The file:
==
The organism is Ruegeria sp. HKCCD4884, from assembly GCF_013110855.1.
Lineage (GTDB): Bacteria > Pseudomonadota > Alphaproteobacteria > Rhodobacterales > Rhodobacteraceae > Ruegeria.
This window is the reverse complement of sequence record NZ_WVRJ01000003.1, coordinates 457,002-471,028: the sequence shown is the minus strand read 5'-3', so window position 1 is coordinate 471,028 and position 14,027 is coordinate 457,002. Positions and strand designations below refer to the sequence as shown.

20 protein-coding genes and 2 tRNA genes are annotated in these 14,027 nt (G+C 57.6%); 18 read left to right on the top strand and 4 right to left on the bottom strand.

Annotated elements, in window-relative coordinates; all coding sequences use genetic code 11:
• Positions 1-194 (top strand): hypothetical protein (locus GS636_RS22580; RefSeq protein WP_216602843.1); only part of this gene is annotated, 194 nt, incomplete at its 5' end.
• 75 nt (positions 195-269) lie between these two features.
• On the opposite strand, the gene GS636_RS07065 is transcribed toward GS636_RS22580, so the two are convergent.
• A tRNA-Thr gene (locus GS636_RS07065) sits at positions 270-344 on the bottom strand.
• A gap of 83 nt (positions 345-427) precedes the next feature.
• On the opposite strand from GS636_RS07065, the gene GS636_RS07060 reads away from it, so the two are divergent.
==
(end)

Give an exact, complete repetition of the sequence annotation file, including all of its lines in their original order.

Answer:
The organism is Ruegeria sp. HKCCD4884, from assembly GCF_013110855.1.
Lineage (GTDB): Bacteria > Pseudomonadota > Alphaproteobacteria > Rhodobacterales > Rhodobacteraceae > Ruegeria.
This window is the reverse complement of sequence record NZ_WVRJ01000003.1, coordinates 457,002-471,028: the sequence shown is the minus strand read 5'-3', so window position 1 is coordinate 471,028 and position 14,027 is coordinate 457,002. Positions and strand designations below refer to the sequence as shown.

20 protein-coding genes and 2 tRNA genes are annotated in these 14,027 nt (G+C 57.6%); 18 read left to right on the top strand and 4 right to left on the bottom strand.

Annotated elements, in window-relative coordinates; all coding sequences use genetic code 11:
• Positions 1-194 (top strand): hypothetical protein (locus GS636_RS22580; RefSeq protein WP_216602843.1); only part of this gene is annotated, 194 nt, incomplete at its 5' end.
• 75 nt (positions 195-269) lie between these two features.
• On the opposite strand, the gene GS636_RS07065 is transcribed toward GS636_RS22580, so the two are convergent.
• A tRNA-Thr gene (locus GS636_RS07065) sits at positions 270-344 on the bottom strand.
• A gap of 83 nt (positions 345-427) precedes the next feature.
• On the opposite strand from GS636_RS07065, the gene GS636_RS07060 reads away from it, so the two are divergent.